Guys, McKayla Maroney is TOTALLY our Posh Spice. I have to give Annie Barrett props for figuring this out first.
If you follow me on either Facebook or Twitter, you already know that I’m obsessed with the Olympics. Gymnastics, swimming, track and field, synchronized diving, volleyball… I love it all. Heck, I even love the Winter Olympics. During the 2010 Winter Olympics I was in my final semester of college, but that didn’t stop me from parking myself in the front of the TV with two friends for all the ice skating, speed skating, bobsledding, and skiing coverage we could handle.
There’s lots to love about the Olympics. The patriotism (from the USA and other nations; nothing makes my heart skip a beat faster than a hearty “USA! USA!” chant), the triumphant moments, the come-from-behind victories, the unknowns who steal people’s hearts, and so on.
For me, I tease and say I could have been an Olympian if I had tried. I kid, but I really did love watching/doing gymnastics and ice skating when I was younger. I wasn’t good, but I liked it. Plus, I took beginner gymnastics lessons at the same gym Athens all-around gold medalist Paul Hamm came from, along with his twin brother, Morgan. I went skating with family and friends around the same rink speed skating gold medalists Bonnie Blair, Dan Jansen and Shani Davis trained on. So maybe knowing all this Olympic history helped hooked me on watching them at an early age.
I adored Kristi Yamaguchi (and still do). I had photos of her in an album (which also contained photos of multi-colored vests I wanted… I was a weird kid), and practiced triple salchows and skating backwards in the living room with my sister. Then Tara Lipinski and Michelle Kwan happened and my 10-year-old brain exploded.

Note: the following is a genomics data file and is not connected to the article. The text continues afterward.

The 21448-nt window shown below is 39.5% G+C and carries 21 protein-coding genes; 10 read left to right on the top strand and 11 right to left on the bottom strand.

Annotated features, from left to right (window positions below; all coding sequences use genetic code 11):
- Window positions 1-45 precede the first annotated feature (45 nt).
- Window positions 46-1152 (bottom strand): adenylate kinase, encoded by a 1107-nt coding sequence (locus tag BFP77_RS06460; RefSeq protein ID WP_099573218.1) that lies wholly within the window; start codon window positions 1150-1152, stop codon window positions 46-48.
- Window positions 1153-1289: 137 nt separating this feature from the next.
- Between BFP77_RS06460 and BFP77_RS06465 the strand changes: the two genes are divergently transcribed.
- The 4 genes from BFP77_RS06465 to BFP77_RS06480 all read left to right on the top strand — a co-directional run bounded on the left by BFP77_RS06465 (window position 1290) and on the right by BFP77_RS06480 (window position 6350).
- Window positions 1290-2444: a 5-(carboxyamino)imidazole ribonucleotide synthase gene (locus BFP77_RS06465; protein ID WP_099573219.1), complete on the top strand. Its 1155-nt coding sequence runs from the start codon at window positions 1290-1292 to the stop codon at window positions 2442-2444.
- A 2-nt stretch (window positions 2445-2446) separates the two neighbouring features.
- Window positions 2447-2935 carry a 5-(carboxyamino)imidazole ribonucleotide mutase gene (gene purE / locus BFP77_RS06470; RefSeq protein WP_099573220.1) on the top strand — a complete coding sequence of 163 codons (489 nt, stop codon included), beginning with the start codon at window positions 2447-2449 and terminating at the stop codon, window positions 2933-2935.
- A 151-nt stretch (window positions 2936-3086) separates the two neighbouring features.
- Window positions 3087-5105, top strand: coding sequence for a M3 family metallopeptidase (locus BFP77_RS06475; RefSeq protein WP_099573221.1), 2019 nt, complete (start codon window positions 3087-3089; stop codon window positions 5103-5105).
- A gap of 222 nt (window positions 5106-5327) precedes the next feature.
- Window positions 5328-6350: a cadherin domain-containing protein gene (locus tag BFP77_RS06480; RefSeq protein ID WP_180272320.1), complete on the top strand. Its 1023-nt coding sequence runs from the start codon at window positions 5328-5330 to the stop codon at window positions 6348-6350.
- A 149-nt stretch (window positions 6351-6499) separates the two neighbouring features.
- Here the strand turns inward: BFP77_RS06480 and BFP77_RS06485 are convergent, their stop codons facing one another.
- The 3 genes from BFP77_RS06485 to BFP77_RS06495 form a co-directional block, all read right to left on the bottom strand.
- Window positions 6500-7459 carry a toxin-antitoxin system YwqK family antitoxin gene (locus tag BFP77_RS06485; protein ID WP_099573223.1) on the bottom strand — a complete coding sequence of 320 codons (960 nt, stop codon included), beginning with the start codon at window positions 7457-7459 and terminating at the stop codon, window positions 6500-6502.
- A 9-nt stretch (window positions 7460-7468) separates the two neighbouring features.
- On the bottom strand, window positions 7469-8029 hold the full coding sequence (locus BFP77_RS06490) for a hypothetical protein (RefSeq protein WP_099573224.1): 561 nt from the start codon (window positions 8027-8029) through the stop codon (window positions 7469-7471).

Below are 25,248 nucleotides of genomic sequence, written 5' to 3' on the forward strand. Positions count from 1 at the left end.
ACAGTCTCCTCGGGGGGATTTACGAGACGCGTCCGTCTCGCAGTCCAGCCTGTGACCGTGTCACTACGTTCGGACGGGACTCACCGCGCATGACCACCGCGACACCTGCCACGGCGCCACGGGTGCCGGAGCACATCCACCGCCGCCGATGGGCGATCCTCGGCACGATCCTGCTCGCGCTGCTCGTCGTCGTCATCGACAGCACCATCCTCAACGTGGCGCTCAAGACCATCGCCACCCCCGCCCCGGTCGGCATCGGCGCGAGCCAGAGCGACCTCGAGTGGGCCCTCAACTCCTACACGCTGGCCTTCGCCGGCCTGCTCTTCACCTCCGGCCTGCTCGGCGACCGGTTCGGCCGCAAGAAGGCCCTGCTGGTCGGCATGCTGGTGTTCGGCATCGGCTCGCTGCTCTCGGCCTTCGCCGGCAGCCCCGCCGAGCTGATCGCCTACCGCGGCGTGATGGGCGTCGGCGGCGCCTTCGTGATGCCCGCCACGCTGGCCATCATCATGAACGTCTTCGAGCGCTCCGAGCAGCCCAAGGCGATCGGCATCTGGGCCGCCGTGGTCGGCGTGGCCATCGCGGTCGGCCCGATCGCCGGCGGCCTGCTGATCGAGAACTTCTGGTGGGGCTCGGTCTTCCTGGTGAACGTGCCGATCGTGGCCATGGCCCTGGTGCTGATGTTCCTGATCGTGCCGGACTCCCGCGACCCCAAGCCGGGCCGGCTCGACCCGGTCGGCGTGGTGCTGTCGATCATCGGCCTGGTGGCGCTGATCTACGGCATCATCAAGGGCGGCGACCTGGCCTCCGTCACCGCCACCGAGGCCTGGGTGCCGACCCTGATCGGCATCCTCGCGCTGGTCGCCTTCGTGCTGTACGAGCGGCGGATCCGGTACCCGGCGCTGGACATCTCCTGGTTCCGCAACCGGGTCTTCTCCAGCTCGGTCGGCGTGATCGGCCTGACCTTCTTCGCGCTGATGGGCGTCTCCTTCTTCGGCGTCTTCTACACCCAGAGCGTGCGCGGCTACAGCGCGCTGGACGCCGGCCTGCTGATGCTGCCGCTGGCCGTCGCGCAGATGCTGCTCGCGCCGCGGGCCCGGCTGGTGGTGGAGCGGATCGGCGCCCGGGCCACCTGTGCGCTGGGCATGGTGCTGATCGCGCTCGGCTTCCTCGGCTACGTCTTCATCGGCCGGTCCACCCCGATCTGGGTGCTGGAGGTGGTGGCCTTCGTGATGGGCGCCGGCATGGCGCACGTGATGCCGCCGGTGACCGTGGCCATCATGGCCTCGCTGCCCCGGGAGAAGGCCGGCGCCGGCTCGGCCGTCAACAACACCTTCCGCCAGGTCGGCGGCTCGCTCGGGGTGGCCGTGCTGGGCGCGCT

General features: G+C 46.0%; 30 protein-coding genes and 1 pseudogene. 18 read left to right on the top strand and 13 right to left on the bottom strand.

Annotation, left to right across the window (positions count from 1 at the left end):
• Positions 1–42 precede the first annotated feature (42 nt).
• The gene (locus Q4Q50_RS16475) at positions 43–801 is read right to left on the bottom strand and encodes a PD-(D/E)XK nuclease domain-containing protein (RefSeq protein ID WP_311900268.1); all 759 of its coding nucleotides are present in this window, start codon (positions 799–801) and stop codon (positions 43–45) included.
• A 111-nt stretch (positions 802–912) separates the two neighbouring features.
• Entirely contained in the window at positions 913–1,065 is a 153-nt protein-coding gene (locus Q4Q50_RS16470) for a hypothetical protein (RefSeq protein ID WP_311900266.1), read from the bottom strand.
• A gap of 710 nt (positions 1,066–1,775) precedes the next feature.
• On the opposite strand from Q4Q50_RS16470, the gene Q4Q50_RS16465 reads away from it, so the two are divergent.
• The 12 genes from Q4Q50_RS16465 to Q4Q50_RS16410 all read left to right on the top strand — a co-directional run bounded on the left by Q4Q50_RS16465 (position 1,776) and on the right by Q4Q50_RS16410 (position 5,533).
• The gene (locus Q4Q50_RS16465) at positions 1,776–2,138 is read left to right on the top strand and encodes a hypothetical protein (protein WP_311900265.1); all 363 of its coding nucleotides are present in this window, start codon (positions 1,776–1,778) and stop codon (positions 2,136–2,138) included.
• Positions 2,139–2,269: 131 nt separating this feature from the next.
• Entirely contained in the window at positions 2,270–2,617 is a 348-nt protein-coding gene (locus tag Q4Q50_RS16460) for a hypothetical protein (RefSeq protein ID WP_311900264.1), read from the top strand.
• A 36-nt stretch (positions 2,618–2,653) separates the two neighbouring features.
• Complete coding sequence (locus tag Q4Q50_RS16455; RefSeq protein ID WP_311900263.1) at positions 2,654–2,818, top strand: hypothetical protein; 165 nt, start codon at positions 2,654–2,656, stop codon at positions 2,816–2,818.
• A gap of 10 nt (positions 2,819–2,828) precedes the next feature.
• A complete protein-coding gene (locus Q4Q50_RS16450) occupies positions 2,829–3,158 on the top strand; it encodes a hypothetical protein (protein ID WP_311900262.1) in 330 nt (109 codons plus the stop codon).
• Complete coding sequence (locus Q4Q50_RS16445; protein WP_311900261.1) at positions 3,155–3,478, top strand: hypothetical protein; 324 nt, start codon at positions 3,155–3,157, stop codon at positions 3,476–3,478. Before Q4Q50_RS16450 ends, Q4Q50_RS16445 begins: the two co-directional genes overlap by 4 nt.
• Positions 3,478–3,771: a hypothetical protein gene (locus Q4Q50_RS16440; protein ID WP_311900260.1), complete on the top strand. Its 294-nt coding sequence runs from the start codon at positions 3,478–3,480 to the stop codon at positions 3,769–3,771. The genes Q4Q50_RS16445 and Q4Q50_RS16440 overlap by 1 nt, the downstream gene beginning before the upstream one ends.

Similar to our figure skating obsession, my sister and I would practice balancing on thin lines, visualizing balance beams in their place. It all started when Kerri Strug and the rest of the Magnificent Seven won gold. Also, I wanted Shannon Miller’s hair scrunchie.
Now every time the Olympics roll around (winter or summer), my life momentarily pauses so I can be a part of all the moments. I’m older now, but I still get giddy when a surprise athlete bursts on the scene, teary when someone breaks down singing the National Anthem, and slightly lose my voice when an event comes down to the wire. I know the Olympics aren’t everyone’s favorite, but for me it’s all about cheering on my country, learning more about others, and marveling at people who let me live vicariously through them and help me to dream bigger in my own life.